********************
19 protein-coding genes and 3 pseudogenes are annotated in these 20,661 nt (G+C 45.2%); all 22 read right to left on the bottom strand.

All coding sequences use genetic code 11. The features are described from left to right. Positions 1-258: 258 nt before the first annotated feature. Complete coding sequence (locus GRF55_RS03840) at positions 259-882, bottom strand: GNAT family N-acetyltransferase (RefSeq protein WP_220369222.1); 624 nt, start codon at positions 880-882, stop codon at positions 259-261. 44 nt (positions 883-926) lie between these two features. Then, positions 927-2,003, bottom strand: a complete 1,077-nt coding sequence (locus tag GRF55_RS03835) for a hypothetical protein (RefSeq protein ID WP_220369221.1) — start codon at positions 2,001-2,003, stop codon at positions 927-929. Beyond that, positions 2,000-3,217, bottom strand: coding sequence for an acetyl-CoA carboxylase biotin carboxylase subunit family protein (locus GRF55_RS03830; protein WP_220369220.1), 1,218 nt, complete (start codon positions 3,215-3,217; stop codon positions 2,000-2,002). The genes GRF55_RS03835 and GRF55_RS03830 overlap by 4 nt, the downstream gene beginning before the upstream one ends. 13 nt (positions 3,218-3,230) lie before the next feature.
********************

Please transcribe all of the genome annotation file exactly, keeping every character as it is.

19 protein-coding genes and 3 pseudogenes are annotated in these 20,661 nt (G+C 45.2%); all 22 read right to left on the bottom strand.

All coding sequences use genetic code 11. The features are described from left to right. Positions 1-258: 258 nt before the first annotated feature. Complete coding sequence (locus GRF55_RS03840) at positions 259-882, bottom strand: GNAT family N-acetyltransferase (RefSeq protein WP_220369222.1); 624 nt, start codon at positions 880-882, stop codon at positions 259-261. 44 nt (positions 883-926) lie between these two features. Then, positions 927-2,003, bottom strand: a complete 1,077-nt coding sequence (locus tag GRF55_RS03835) for a hypothetical protein (RefSeq protein ID WP_220369221.1) — start codon at positions 2,001-2,003, stop codon at positions 927-929. Beyond that, positions 2,000-3,217, bottom strand: coding sequence for an acetyl-CoA carboxylase biotin carboxylase subunit family protein (locus GRF55_RS03830; protein WP_220369220.1), 1,218 nt, complete (start codon positions 3,215-3,217; stop codon positions 2,000-2,002). The genes GRF55_RS03835 and GRF55_RS03830 overlap by 4 nt, the downstream gene beginning before the upstream one ends. 13 nt (positions 3,218-3,230) lie before the next feature.